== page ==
1. With a vegetable peeler or a citrus zester, remove the zest from the lemons in thin strips. (Take care to avoid the bitter white pith). In a mortar or medium stainless steel or wooden bowl, combine the lemon peel and the salt. Pound and crush the peel with a pestle for several minutes to extract the oils. Use a circular motion to crush the peel against the bottom of the bowl as you dribble in the olive oil a little at a time and continue working the peel this way for about a minute.
2. Set the oil aside to infuse at least 1 hour and up to 6 hours, tasting it occasionally to gauge its strength, until it is pleasantly fragrant with lemon, but not cloying (If you let it steep too long, it will begin to taste like candy). Add additional olive oil if necessary to balance the flavor. Strain into clean, dry bottles and stopper.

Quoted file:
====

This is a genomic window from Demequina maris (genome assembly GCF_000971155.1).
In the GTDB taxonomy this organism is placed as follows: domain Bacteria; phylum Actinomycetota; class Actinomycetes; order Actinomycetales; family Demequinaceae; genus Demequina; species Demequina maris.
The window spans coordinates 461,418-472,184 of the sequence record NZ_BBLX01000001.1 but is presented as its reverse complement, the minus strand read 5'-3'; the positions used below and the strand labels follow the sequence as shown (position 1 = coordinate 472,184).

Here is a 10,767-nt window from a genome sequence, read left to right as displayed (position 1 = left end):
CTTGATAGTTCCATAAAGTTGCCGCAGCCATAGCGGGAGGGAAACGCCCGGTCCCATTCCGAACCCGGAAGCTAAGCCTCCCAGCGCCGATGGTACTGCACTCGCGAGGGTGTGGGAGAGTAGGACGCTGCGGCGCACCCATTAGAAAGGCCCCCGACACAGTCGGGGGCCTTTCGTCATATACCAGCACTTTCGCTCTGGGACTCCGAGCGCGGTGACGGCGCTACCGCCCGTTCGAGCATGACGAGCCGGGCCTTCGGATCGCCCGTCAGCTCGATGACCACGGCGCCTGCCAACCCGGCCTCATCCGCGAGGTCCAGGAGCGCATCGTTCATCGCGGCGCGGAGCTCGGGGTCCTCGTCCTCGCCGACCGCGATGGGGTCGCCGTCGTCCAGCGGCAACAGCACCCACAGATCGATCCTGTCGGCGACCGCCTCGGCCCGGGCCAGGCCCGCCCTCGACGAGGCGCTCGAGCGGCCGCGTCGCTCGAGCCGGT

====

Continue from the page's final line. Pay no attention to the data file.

Storage: This oil will keep several months refrigerated.
Many well-known chefs work with food scientist Harold McGee, author of Keys to Good Cooking: A Guide to Making the Best of Foods and Recipes. McGee explains why thawing small cuts of meat in 100-degree water is perfectly safe.